article written on the Modex blog
Since Bitcoin entered the market in 2008, blockchain has become deeply ingrained in the vocabulary of the tech community and a constant presence in the discourse of entrepreneurs who tout it as the most disruptive technology since the advent of the Internet. We take look at the challenges that widespread blockchain adoption faces.
In its initial stages, blockchain acted as the framework on top of which Bitcoin was developed. For this achievement, it was hailed as the first technology that succeeded in challenging our perception of what constitutes money as well as how we store and transfer value. This achievement alone could place blockchain as one of the most influential technologies of the 21st century. However, what has made blockchain a hot topic among entrepreneurs and developers is the applicability of the technology beyond the realm of cryptocurrencies. Currently, a myriad of startups, as well as giants such as IBM, Deloitte, PwC, EY, Windows and Amazon, to name a few, are actively researching and delivering PoCs which demonstrate that blockchain holds the potential to streamline operations and increase efficiency in key industries such as healthcare, data storage, supply chain, fintech, cybersecurity, among many more.
Given this active interest in blockchain, one question remains: why hasn’t it seen widespread adoption yet? In general, technological advancements take a long time to mature and reach a stable form that can be introduced into the market. Even if a technology seems to hold the potential to stimulate an increase in productivity and overall quality of life, it must first embark into a trial and error phase where enterprises and emerging disruptors identify and address implementation challenges.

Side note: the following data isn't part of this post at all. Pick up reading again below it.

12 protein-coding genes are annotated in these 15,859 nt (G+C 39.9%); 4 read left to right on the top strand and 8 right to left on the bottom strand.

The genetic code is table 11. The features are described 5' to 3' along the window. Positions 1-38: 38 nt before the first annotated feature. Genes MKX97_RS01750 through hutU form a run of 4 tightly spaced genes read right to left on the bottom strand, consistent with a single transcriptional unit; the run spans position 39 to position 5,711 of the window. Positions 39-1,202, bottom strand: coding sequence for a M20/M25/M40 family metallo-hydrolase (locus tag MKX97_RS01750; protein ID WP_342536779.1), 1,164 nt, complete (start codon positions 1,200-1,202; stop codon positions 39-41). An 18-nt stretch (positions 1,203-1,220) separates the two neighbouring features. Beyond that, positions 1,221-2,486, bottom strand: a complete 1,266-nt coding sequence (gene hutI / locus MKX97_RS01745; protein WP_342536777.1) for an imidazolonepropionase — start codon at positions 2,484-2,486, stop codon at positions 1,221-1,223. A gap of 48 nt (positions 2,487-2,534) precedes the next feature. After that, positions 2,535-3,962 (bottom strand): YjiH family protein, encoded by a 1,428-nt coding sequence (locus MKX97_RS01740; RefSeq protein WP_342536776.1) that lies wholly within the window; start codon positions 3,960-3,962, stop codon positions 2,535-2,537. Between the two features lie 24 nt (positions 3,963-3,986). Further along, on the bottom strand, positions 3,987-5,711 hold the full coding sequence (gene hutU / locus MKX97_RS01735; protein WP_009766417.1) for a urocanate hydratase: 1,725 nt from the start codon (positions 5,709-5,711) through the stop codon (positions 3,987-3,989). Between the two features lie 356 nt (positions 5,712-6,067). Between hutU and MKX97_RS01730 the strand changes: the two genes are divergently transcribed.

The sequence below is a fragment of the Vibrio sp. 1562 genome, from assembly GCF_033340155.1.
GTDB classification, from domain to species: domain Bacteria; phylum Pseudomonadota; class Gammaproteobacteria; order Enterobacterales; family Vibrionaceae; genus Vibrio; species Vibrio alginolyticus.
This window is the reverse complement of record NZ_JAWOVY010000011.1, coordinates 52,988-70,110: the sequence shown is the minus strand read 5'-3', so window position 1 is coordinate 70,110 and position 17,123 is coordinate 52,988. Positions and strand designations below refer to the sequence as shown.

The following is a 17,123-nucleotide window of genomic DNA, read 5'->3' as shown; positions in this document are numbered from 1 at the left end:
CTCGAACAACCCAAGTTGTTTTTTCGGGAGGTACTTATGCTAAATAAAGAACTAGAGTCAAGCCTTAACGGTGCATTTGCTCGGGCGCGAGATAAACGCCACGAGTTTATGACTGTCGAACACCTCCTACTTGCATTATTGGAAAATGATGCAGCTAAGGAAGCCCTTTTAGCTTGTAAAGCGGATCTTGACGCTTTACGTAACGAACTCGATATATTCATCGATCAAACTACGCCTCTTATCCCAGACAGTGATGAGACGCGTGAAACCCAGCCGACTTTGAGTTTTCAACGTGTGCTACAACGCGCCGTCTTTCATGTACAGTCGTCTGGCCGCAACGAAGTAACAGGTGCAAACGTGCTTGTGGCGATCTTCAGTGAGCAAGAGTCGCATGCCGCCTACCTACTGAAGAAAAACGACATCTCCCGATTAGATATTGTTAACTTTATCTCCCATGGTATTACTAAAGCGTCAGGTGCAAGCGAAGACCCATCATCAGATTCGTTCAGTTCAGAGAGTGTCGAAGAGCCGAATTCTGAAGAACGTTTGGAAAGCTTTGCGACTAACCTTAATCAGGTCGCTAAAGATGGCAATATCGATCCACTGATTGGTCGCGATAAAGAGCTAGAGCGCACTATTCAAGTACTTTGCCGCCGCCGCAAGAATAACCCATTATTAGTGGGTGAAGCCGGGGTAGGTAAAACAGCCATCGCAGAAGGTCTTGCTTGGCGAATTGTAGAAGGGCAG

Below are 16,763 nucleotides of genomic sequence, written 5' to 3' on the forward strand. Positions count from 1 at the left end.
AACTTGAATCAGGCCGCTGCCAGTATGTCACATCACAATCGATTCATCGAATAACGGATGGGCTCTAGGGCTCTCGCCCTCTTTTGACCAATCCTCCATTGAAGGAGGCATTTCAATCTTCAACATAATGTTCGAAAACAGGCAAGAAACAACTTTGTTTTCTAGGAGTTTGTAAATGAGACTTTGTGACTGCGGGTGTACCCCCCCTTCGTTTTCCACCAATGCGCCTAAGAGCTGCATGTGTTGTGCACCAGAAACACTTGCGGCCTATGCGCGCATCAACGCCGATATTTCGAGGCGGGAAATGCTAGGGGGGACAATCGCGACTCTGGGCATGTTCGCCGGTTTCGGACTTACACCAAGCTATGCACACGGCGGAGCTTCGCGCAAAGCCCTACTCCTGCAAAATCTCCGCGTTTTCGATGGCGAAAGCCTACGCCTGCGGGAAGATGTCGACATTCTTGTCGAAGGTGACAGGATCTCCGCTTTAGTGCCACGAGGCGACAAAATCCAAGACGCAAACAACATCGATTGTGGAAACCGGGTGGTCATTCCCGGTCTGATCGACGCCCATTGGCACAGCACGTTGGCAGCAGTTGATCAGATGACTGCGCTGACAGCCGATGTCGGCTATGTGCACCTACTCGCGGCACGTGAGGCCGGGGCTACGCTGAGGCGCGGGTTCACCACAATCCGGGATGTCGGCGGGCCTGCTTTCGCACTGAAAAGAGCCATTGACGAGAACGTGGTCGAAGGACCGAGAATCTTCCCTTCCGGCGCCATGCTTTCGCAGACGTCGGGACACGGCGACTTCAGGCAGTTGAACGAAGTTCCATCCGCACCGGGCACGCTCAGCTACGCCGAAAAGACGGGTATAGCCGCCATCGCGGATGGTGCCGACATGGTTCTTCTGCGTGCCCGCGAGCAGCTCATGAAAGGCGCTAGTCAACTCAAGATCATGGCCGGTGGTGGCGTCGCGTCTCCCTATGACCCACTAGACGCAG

The current perception on blockchain technology
The initial hype surrounding blockchain stemmed from its ability to support a new view on currencies by ensuring trust between actors from all over the globe who do not know or trust each other. For almost a decade, the main focus was put on blockchain’s ability to support this new type of currency that generated an explosion in the ICO phenomenon. By the end of 2018, due to numerous unscrupulous practices and many projects that were just disguised speculation and quick get rich scams, trust significantly decreased in the blockchain space, or so some may think. Indeed, trust did plummet, but it did so around anything surrounding ICOs. Blockchain’s image was affected by this new wave of skepticism, but for tech-savvy people and entrepreneurs who understood that cryptocurrencies are only one application of the technology, this was not the case. In fact, this initial hop provided the necessary impetus to dissociate blockchain from cryptocurrencies and look forward to new use cases that bring tangible value.